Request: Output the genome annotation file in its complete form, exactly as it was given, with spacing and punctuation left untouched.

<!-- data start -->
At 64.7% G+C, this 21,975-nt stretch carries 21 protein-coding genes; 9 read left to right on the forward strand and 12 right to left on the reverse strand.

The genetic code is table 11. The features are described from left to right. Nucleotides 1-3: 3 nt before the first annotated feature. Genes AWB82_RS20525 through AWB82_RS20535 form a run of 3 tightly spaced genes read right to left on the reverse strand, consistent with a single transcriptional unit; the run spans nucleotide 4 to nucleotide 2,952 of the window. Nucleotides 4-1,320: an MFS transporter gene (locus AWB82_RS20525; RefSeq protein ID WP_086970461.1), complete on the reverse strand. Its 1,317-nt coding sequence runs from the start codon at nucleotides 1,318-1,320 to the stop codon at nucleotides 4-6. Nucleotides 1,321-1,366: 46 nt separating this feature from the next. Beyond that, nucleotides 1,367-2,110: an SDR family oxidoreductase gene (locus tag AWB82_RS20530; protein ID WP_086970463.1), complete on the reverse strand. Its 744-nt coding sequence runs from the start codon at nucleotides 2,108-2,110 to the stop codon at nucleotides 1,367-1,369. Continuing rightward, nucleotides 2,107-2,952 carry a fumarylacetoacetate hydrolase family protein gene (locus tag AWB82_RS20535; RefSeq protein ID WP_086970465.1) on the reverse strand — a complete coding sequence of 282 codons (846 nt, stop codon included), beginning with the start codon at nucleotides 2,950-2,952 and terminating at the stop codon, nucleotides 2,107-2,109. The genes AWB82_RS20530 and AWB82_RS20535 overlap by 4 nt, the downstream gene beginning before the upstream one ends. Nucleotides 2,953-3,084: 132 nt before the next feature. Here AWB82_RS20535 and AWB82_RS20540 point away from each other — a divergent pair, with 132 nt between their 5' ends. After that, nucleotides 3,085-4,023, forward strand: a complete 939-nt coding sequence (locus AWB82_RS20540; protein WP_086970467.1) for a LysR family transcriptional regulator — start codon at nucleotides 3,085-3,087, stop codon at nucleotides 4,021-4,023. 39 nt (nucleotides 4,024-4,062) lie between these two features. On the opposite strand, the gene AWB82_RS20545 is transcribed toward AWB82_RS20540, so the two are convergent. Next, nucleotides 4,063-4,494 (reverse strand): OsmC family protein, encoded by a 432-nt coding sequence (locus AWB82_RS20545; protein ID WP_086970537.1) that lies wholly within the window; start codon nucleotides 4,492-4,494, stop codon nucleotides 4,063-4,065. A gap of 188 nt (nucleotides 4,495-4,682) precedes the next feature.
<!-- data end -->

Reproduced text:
At 64.7% G+C, this 21,975-nt stretch carries 21 protein-coding genes; 9 read left to right on the forward strand and 12 right to left on the reverse strand.

The genetic code is table 11. The features are described from left to right. Nucleotides 1-3: 3 nt before the first annotated feature. Genes AWB82_RS20525 through AWB82_RS20535 form a run of 3 tightly spaced genes read right to left on the reverse strand, consistent with a single transcriptional unit; the run spans nucleotide 4 to nucleotide 2,952 of the window. Nucleotides 4-1,320: an MFS transporter gene (locus AWB82_RS20525; RefSeq protein ID WP_086970461.1), complete on the reverse strand. Its 1,317-nt coding sequence runs from the start codon at nucleotides 1,318-1,320 to the stop codon at nucleotides 4-6. Nucleotides 1,321-1,366: 46 nt separating this feature from the next. Beyond that, nucleotides 1,367-2,110: an SDR family oxidoreductase gene (locus tag AWB82_RS20530; protein ID WP_086970463.1), complete on the reverse strand. Its 744-nt coding sequence runs from the start codon at nucleotides 2,108-2,110 to the stop codon at nucleotides 1,367-1,369. Continuing rightward, nucleotides 2,107-2,952 carry a fumarylacetoacetate hydrolase family protein gene (locus tag AWB82_RS20535; RefSeq protein ID WP_086970465.1) on the reverse strand — a complete coding sequence of 282 codons (846 nt, stop codon included), beginning with the start codon at nucleotides 2,950-2,952 and terminating at the stop codon, nucleotides 2,107-2,109. The genes AWB82_RS20530 and AWB82_RS20535 overlap by 4 nt, the downstream gene beginning before the upstream one ends. Nucleotides 2,953-3,084: 132 nt before the next feature. Here AWB82_RS20535 and AWB82_RS20540 point away from each other — a divergent pair, with 132 nt between their 5' ends. After that, nucleotides 3,085-4,023, forward strand: a complete 939-nt coding sequence (locus AWB82_RS20540; protein WP_086970467.1) for a LysR family transcriptional regulator — start codon at nucleotides 3,085-3,087, stop codon at nucleotides 4,021-4,023. 39 nt (nucleotides 4,024-4,062) lie between these two features. On the opposite strand, the gene AWB82_RS20545 is transcribed toward AWB82_RS20540, so the two are convergent. Next, nucleotides 4,063-4,494 (reverse strand): OsmC family protein, encoded by a 432-nt coding sequence (locus AWB82_RS20545; protein ID WP_086970537.1) that lies wholly within the window; start codon nucleotides 4,492-4,494, stop codon nucleotides 4,063-4,065. A gap of 188 nt (nucleotides 4,495-4,682) precedes the next feature.